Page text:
Eric A. Miller, Benjamin M. Jones, Carson A. Baughman, Randi R. Jandt, Jennifer L. Jenkins, and David A. Yokel
Relatively few fires have burned in the tundra of the Arctic Slope north of the Brooks Range in Alaska, USA. A total of 90 fires between 1969 and 2022 are known. Since fire has been rare, old burns can be found by the traces of thermokarst and distinct vegetation they leave in otherwise uniform tundra which are visible in archives of aerial photographs. Several prehistoric tundra burns have been found in this way. Detection of tundra fires in this sparsely populated, remote area has been historically inconsistent and opportunistic, relying on reports by aircraft pilots. Fire reports have been logged into an administrative database which necessarily has been used to scientifically evaluate changes in the fire regime. To improve the consistency of the record, we completed a systematic search of Landsat Collection 2 for the Brooks Range Foothills ecoregion over the period 1972-2022 and found 58 unrecorded tundra burns, about 42% of the total, which now numbers 139. Only 16 and 33% of all fires appear in MODIS and VIIRS satellite-borne thermal anomaly products, respectively. The fire frequency in the first 37 years of the record is 0.89 y−1 for natural ignitions that spread ≥10 ha. Frequency in the last 13 years is 2.6 y−1, indicating a nearly three-fold increase in fire frequency.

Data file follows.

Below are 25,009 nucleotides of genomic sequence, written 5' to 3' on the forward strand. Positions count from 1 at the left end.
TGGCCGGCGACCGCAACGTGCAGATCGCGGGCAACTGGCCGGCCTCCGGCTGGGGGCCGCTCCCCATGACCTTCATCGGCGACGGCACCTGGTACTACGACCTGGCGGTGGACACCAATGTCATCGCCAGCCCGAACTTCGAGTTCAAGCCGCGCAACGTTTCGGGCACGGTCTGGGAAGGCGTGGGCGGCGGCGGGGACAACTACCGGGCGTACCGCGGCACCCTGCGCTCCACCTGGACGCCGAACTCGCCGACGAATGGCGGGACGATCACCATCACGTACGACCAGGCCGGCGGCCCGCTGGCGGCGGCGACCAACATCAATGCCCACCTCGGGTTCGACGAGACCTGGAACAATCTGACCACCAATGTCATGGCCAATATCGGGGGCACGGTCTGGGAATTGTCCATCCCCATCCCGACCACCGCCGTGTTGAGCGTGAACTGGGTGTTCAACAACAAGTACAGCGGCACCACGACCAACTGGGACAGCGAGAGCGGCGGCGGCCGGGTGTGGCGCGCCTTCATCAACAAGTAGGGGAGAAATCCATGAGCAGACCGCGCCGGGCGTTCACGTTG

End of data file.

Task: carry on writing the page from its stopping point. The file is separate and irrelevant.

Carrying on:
The webinar will be recorded and archived for later viewing.